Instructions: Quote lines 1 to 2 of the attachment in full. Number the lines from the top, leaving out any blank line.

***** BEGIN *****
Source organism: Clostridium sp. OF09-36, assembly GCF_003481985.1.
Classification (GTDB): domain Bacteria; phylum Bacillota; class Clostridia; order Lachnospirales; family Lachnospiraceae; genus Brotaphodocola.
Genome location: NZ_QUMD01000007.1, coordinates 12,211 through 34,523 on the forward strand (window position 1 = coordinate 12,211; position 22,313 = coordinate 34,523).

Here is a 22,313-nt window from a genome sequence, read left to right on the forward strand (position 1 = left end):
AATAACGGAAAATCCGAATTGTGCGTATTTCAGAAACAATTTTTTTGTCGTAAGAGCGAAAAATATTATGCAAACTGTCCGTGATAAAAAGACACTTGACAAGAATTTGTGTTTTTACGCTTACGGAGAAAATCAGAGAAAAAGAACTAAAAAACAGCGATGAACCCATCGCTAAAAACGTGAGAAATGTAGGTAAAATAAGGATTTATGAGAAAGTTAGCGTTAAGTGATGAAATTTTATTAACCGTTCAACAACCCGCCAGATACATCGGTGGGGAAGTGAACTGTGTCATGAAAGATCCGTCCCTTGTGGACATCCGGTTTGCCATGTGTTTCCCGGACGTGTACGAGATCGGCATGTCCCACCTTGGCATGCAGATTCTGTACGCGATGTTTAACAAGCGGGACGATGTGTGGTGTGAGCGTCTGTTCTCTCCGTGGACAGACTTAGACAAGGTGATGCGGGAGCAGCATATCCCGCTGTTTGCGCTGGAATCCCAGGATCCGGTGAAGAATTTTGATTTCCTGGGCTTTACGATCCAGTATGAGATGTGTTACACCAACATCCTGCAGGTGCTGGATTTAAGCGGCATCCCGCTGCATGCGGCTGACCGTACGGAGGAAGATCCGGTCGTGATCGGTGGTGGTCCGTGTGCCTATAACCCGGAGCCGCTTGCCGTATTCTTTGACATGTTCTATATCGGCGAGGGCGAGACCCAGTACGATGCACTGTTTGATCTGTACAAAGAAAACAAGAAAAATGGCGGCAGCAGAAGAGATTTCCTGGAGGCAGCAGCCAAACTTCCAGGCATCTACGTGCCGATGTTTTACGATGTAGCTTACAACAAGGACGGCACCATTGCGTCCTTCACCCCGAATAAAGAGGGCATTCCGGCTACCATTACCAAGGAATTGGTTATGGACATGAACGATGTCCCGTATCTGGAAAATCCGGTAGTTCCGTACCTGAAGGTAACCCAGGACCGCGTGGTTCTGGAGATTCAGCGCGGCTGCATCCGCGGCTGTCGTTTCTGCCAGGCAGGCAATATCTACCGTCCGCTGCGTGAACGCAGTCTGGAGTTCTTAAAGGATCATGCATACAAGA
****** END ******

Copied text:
Source organism: Clostridium sp. OF09-36, assembly GCF_003481985.1.
Classification (GTDB): domain Bacteria; phylum Bacillota; class Clostridia; order Lachnospirales; family Lachnospiraceae; genus Brotaphodocola.